Escape Velocityby: Charles Portis
IN THE MID-1980s I WORKED at one of the world's truly awful bookstores, a dispiriting outpost on the UC Berkeley campus run by an ex-Marine who said he didn't need to read books to know how to sell them, and who was baffled when our new shipment of Machiavelli's The Prince didn't have a movie tie-in cover with Purple Rain. He was sure this was such a lost opportunity.
The morning after the store burned down, I walked through the ankle-deep runoff and found among the charred or waterlogged overstock one hardcover copy of a book that, I admit, I immediately stole. I'd paid attention to it every day of my employment because it never left the shelf, no one ever moved it, it nonetheless mysteriously got progressively shopworn, and we never even returned it when we should have for credit. It had the most ridiculous cover I'd seen on a work of literary fiction: a naïve-style drawing, like Glen Baxter without the irony, of two guys in hats regarding a cone on a table. This was of course Charles Portis's Masters of Atlantis, and I stole it because it was waterlogged and singed, and the fire had spared what had to be the stupidest book in the universe. I was fond at dinner parties of whipping it out to show what sort of things God left behind. In other words, I was about as misguided as the ex-Marine bookstore manager, and in other, other words, if you're feeling generous I was as wrongheaded as a Charles Portis character.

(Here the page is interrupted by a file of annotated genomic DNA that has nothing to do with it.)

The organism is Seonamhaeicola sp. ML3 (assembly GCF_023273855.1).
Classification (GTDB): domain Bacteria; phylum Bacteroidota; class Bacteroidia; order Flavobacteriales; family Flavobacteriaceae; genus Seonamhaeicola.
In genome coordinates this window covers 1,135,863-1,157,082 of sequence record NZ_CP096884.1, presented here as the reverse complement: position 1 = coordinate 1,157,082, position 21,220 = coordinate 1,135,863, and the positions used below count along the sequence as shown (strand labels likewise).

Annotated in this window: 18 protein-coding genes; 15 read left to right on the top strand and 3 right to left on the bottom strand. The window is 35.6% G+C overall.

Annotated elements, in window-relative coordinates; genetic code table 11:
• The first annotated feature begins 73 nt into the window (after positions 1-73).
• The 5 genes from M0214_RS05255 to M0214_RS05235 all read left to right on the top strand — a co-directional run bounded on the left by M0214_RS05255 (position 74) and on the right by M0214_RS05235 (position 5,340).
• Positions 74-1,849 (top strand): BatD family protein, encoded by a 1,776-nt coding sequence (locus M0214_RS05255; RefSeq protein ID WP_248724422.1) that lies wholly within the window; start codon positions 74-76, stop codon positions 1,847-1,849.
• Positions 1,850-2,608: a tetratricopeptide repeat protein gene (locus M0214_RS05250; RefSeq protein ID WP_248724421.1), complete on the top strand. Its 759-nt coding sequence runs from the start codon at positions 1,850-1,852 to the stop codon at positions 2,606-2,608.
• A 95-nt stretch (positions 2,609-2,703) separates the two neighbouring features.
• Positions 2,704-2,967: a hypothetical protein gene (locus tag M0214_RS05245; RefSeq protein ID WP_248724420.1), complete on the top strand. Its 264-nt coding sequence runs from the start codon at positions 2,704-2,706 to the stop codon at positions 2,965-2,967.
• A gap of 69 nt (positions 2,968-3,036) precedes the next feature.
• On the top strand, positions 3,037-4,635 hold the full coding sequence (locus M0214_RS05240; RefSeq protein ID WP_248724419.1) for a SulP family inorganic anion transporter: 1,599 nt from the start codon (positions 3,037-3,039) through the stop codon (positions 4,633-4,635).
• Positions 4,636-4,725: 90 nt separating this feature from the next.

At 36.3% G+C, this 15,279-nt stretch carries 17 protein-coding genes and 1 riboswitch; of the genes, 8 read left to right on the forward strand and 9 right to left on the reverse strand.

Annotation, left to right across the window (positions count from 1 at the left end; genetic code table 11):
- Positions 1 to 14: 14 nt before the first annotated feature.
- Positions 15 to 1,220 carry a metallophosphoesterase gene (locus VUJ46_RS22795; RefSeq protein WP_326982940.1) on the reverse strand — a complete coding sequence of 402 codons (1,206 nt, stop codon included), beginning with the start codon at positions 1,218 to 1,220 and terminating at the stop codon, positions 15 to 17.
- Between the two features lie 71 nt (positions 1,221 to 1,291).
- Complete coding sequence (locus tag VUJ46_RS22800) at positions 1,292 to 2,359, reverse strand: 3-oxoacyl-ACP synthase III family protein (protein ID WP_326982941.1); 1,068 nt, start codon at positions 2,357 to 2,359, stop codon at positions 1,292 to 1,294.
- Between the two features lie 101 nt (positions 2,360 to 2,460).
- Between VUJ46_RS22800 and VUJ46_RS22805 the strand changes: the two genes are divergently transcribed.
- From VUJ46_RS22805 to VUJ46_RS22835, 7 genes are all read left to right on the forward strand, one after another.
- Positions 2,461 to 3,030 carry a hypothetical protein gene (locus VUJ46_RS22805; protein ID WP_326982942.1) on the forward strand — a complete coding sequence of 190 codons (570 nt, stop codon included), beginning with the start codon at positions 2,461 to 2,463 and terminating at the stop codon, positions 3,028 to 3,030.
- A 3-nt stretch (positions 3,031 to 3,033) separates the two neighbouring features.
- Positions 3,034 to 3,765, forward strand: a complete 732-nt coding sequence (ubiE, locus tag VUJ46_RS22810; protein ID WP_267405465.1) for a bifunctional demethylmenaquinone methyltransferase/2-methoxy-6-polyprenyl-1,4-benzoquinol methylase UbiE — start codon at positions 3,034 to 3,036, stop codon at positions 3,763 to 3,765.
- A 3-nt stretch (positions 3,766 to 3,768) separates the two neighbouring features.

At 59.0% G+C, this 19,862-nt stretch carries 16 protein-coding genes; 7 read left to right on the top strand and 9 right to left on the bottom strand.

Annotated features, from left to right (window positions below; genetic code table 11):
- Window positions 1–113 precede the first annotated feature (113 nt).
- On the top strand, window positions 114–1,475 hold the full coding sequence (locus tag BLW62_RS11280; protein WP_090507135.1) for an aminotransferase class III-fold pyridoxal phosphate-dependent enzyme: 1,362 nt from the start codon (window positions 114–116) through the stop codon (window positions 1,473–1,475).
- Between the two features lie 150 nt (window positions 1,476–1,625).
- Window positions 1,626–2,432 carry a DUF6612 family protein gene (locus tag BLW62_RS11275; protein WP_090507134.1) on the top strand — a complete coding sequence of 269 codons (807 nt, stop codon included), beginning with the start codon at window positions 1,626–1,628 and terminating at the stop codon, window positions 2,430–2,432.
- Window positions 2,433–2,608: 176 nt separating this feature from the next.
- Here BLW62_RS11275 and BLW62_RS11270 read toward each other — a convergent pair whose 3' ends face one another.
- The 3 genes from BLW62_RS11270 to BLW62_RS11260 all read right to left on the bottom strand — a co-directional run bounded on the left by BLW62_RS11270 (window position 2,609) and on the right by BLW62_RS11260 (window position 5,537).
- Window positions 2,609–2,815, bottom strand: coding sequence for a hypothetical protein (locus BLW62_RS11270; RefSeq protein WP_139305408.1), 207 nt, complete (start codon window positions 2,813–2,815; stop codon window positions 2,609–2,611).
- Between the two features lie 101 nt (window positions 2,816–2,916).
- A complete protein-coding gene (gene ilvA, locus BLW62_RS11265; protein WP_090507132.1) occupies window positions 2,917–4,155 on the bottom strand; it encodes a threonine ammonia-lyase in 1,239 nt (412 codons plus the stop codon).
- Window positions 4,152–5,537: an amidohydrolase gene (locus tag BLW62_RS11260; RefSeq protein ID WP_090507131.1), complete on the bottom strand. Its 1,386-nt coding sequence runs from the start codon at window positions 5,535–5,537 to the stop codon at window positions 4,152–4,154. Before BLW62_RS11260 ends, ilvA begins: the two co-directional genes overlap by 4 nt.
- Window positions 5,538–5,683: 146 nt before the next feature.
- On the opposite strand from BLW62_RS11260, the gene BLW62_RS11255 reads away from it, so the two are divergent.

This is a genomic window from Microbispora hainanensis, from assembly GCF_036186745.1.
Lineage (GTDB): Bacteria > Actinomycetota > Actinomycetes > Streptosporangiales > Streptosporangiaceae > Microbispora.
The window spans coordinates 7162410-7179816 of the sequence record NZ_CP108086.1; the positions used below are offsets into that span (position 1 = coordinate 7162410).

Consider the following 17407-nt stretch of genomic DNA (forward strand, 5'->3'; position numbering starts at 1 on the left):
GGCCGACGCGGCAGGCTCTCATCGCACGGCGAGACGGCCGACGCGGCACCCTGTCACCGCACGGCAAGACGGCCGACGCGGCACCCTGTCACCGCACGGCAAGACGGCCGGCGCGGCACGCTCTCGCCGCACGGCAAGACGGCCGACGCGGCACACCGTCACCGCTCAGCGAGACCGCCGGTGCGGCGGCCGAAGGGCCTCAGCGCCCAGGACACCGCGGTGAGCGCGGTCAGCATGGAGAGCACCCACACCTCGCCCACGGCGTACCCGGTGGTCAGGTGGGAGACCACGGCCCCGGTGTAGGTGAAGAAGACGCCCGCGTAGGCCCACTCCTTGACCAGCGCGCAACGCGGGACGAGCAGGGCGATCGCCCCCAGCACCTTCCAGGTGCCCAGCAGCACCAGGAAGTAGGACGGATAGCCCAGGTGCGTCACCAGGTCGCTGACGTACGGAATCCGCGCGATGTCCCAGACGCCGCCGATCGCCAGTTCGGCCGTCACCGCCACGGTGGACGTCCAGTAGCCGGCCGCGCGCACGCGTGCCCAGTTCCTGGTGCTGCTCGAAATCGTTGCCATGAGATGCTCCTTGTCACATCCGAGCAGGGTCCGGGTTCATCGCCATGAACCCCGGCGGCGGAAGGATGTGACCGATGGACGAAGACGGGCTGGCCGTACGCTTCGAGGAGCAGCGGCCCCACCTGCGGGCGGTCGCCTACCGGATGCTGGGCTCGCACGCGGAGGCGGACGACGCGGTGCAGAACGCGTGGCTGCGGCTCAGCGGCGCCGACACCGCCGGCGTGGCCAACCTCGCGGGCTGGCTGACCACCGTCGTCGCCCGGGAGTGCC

Cut to 2003. Ed Park published an essay in The Believer about the ignored comic genius of Charles Portis. Only now did I read the book I'd had on the shelf for almost 20 years. I read non-stop, laughing until I actually wept, possibly the first time that had ever happened courtesy of a work of fiction. I read three of Portis's other four novels (I'm saving Gringos) and loved each of them in slightly different ways. I learned how press shy he is, how unprolific, and how there isn't a mediocre work in his oeuvre — five good novels and zero anything else. I was now a member of the Portis cult. I subscribed to The Atlantic only for the right to download the single short story of his I knew about. I recommended him, even to people who lacked senses of humor. I began lying about when I'd first read him. “1985, of course. Rescued the book from the smoldering ruins of a bookstore. Really, you didn't know him until recently? Pity, that.” And every opinion I gave was cribbed from Ed Park's essay (sorry, Ed).
There is something about cult artists that causes people like me to wish we'd been there all the time. I did see REM in a club in 1983 (I keep typing 1982), and I did read CD Payne's Youth in Revolt when it was self-published, but for the most part I have stumbled into the work of the artist you've never heard of right as the press is on a wave of bemoaning his or her sparse audiences. That's how I read Boris Vian, for instance, the unfairly forgotten existentialist. That's how I learned of Aimee Mann, when it was still a blood requirement that journalists use the Homeric epithet "unjustly ignored" in the second paragraph. Jay Jennings, in his introduction to the new Charles Portis "Miscellany," Escape Velocity, hits the I-discovered-him-way-early note, with justification. He also says he told Jonathan Lethem that Portis was "our greatest unknown novelist." Lethem's response? "Yes, he's everybody's favorite least-known...read more